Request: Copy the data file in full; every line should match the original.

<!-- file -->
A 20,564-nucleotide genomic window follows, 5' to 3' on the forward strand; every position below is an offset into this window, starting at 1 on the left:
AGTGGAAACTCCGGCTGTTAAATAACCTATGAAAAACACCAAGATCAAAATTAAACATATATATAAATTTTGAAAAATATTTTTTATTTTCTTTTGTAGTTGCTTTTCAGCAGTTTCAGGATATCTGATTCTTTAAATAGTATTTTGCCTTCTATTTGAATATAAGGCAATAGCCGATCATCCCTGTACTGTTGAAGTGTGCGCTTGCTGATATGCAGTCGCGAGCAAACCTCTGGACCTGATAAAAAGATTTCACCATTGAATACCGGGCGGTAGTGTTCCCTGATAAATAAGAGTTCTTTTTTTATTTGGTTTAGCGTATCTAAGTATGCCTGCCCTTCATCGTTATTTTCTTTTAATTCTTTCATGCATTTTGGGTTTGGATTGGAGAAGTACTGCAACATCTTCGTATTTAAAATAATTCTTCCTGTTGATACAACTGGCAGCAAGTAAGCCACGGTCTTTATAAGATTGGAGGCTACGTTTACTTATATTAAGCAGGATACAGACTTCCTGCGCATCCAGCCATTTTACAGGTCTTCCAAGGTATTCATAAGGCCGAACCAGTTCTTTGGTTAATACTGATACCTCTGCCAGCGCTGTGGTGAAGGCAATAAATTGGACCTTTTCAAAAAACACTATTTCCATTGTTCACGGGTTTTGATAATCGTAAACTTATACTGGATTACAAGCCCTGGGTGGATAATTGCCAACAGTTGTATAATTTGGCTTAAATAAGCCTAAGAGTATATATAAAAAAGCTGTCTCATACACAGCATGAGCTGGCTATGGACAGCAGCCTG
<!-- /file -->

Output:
A 20,564-nucleotide genomic window follows, 5' to 3' on the forward strand; every position below is an offset into this window, starting at 1 on the left:
AGTGGAAACTCCGGCTGTTAAATAACCTATGAAAAACACCAAGATCAAAATTAAACATATATATAAATTTTGAAAAATATTTTTTATTTTCTTTTGTAGTTGCTTTTCAGCAGTTTCAGGATATCTGATTCTTTAAATAGTATTTTGCCTTCTATTTGAATATAAGGCAATAGCCGATCATCCCTGTACTGTTGAAGTGTGCGCTTGCTGATATGCAGTCGCGAGCAAACCTCTGGACCTGATAAAAAGATTTCACCATTGAATACCGGGCGGTAGTGTTCCCTGATAAATAAGAGTTCTTTTTTTATTTGGTTTAGCGTATCTAAGTATGCCTGCCCTTCATCGTTATTTTCTTTTAATTCTTTCATGCATTTTGGGTTTGGATTGGAGAAGTACTGCAACATCTTCGTATTTAAAATAATTCTTCCTGTTGATACAACTGGCAGCAAGTAAGCCACGGTCTTTATAAGATTGGAGGCTACGTTTACTTATATTAAGCAGGATACAGACTTCCTGCGCATCCAGCCATTTTACAGGTCTTCCAAGGTATTCATAAGGCCGAACCAGTTCTTTGGTTAATACTGATACCTCTGCCAGCGCTGTGGTGAAGGCAATAAATTGGACCTTTTCAAAAAACACTATTTCCATTGTTCACGGGTTTTGATAATCGTAAACTTATACTGGATTACAAGCCCTGGGTGGATAATTGCCAACAGTTGTATAATTTGGCTTAAATAAGCCTAAGAGTATATATAAAAAAGCTGTCTCATACACAGCATGAGCTGGCTATGGACAGCAGCCTG